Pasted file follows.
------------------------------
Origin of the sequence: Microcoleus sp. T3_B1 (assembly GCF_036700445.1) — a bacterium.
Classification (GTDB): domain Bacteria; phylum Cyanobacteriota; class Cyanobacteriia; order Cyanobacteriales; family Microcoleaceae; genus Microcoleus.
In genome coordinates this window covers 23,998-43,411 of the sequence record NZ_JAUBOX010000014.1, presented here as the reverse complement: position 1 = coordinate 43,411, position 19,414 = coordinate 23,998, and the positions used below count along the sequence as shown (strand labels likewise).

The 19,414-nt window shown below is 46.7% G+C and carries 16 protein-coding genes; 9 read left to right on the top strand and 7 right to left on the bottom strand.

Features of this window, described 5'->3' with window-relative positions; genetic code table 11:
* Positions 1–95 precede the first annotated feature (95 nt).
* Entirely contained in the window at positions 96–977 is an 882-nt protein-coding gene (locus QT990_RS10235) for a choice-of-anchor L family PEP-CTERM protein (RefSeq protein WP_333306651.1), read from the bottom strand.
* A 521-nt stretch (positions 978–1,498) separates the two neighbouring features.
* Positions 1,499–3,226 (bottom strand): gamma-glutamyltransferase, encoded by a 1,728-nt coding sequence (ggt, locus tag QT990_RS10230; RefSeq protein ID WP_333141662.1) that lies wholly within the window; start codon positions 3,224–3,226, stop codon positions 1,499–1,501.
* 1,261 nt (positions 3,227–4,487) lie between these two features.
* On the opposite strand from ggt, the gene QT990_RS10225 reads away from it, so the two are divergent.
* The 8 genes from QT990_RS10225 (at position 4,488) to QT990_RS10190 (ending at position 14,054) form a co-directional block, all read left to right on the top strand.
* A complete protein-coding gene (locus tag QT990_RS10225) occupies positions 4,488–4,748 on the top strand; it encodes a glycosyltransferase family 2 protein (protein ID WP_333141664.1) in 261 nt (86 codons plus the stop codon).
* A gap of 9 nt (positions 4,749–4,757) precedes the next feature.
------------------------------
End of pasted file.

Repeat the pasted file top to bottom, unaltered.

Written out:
Origin of the sequence: Microcoleus sp. T3_B1 (assembly GCF_036700445.1) — a bacterium.
Classification (GTDB): domain Bacteria; phylum Cyanobacteriota; class Cyanobacteriia; order Cyanobacteriales; family Microcoleaceae; genus Microcoleus.
In genome coordinates this window covers 23,998-43,411 of the sequence record NZ_JAUBOX010000014.1, presented here as the reverse complement: position 1 = coordinate 43,411, position 19,414 = coordinate 23,998, and the positions used below count along the sequence as shown (strand labels likewise).

The 19,414-nt window shown below is 46.7% G+C and carries 16 protein-coding genes; 9 read left to right on the top strand and 7 right to left on the bottom strand.

Features of this window, described 5'->3' with window-relative positions; genetic code table 11:
* Positions 1–95 precede the first annotated feature (95 nt).
* Entirely contained in the window at positions 96–977 is an 882-nt protein-coding gene (locus QT990_RS10235) for a choice-of-anchor L family PEP-CTERM protein (RefSeq protein WP_333306651.1), read from the bottom strand.
* A 521-nt stretch (positions 978–1,498) separates the two neighbouring features.
* Positions 1,499–3,226 (bottom strand): gamma-glutamyltransferase, encoded by a 1,728-nt coding sequence (ggt, locus tag QT990_RS10230; RefSeq protein ID WP_333141662.1) that lies wholly within the window; start codon positions 3,224–3,226, stop codon positions 1,499–1,501.
* 1,261 nt (positions 3,227–4,487) lie between these two features.
* On the opposite strand from ggt, the gene QT990_RS10225 reads away from it, so the two are divergent.
* The 8 genes from QT990_RS10225 (at position 4,488) to QT990_RS10190 (ending at position 14,054) form a co-directional block, all read left to right on the top strand.
* A complete protein-coding gene (locus tag QT990_RS10225) occupies positions 4,488–4,748 on the top strand; it encodes a glycosyltransferase family 2 protein (protein ID WP_333141664.1) in 261 nt (86 codons plus the stop codon).
* A gap of 9 nt (positions 4,749–4,757) precedes the next feature.